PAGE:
* Shares fall 9%, down 20% in past year
* Weak earnings buck trend among US life insurers
* Departing CEO says low rate environment challenging (Updates after shares fall. Adds quote, details.)
By Toby Sterling
AMSTERDAM, Feb 13 (Reuters) - Dutch-based insurer Aegon on Thursday reported a bigger than expected fall in underlying pretax profit for the second half of 2019, prompting a sell-off in its shares.
The miss by the company, which does most of its business in the United States under the Transamerica brand, follows first-half earnings that also disappointed investors with a worse-than-expected solvency ratio.
The measure is closely watched as an indicator of an insurer’s ability to return cash to investors.
Shares fell 9% to 3.62 euros at 0910 GMT, increasing their loss over the past 12 months to around 20%, compared with a 17 percent rise for the benchmark Amsterdam AEX index.
Major U.S. life insurers including MetLife and Prudential reported better than expected fourth quarter earnings earlier this month.
Aegon said second half pretax profit was 963 million euros ($1.05 billion), down from 1.01 billion euros in the same period a year earlier, hurt by low interest rates and outflows from its U.S. retirement and annuity business.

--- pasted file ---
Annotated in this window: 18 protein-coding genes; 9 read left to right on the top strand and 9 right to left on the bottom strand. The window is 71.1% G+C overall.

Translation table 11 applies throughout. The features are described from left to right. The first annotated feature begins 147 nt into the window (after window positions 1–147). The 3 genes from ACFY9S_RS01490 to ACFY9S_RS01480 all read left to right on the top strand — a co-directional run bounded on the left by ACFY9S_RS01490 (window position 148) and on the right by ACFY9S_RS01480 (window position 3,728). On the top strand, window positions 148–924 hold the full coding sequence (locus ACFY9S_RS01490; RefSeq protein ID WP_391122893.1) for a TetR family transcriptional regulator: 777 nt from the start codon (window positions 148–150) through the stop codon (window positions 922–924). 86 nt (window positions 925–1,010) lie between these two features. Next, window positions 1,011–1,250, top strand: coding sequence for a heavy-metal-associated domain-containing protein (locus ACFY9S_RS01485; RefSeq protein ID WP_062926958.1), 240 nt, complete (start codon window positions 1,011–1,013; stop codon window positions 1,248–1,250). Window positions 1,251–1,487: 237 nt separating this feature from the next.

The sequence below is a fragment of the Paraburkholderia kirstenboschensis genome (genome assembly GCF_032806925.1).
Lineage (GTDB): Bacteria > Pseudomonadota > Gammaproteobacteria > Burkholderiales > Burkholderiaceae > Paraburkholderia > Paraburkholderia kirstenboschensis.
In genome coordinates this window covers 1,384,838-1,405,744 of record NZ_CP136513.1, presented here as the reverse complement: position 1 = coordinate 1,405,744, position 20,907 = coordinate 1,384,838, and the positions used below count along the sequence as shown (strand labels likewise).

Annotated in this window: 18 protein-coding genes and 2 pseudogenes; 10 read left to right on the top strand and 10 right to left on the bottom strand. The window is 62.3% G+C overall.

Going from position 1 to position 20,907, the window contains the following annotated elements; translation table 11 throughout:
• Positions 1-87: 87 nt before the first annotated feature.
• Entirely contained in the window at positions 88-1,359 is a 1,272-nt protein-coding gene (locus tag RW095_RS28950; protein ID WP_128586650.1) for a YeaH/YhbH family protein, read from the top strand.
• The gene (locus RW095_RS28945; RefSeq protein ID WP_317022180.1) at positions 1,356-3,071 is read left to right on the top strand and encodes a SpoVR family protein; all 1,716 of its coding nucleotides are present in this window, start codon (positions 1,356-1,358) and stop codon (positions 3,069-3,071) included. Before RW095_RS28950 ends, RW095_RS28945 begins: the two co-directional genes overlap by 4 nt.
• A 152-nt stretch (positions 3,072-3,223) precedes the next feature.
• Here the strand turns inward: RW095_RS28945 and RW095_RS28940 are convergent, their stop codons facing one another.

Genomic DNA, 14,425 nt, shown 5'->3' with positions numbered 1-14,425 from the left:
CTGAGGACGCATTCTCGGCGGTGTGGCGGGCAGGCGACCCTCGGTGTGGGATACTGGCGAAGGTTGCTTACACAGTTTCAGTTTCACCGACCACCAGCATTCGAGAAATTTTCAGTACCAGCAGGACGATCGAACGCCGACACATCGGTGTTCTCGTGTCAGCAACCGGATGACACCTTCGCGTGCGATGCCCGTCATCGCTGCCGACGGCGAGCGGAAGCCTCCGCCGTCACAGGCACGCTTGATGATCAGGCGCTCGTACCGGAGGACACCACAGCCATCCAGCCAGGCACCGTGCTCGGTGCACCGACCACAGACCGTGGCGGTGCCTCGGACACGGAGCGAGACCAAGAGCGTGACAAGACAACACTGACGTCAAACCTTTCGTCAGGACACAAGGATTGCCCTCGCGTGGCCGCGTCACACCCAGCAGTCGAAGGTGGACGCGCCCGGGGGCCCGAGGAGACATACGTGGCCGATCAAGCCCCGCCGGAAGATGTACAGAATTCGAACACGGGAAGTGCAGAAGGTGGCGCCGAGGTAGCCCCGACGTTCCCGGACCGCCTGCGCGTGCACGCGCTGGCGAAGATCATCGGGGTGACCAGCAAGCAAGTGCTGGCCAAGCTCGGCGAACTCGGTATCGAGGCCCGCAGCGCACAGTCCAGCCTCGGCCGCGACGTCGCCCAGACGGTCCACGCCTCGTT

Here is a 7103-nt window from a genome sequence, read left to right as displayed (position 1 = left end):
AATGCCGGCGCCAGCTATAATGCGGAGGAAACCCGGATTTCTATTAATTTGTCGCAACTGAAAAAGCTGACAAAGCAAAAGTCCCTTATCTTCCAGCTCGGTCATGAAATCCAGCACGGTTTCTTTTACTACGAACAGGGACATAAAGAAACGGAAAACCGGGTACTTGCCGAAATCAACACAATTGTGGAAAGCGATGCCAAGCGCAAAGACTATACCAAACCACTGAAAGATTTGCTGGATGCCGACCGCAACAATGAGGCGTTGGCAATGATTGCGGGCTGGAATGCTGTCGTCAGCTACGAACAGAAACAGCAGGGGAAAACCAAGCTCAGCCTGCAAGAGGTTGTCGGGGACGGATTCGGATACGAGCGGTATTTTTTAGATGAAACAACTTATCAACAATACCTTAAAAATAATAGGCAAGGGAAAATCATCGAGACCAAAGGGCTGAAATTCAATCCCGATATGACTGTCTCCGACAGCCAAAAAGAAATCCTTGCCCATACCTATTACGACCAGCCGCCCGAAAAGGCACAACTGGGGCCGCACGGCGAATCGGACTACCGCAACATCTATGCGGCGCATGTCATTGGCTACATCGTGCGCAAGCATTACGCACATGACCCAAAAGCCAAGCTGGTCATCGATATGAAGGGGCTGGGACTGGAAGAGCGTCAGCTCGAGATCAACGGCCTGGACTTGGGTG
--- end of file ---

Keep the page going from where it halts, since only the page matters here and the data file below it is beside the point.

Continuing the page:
A company-compiled analysts poll had put the 2019 figure at 997 million euros. The company’s solvency under Europe’s Solvency II regime stood at 201%, up 4 percentage points from the end of June but below analysts’ average estimates of 211%.
Departing CEO Alex Wynaendts said the company had faced a “challenging environment” in the second half. He is stepping down in April to be replaced by Lard Friese, the former boss of larger Dutch rival NN Group.
“In a turbulent first half of 2019, market movements had a negative impact on the capital position in the Netherlands,” Wynaendts said in a statement.
“Underlying earnings before tax were slightly lower as a result of outflows in our fee businesses in the United States and increased investments to support growth and improve customer experience.”
Analyst Ashik Musaddi of JPMorgan Cazenove said the company’s solvency was worse than expected. He described the company’s capital position as adequate.
“We do not see any room for share buybacks in the coming two to three years,” he said in a note.
“We are left with the dividend yield, which although is ahead of the sector average, given the uncertainty around interest rates, we are Neutral on Aegon.”
Aegon declared a 2019 dividend of 0.31 euros per share, up 7% from 0.29 euros in 2018. ($1 = 0.9200 euros) (Reporting by Toby Sterling and Carolyn Cohn; Editing by Muralikumar Anantharaman and Barbara Lewis)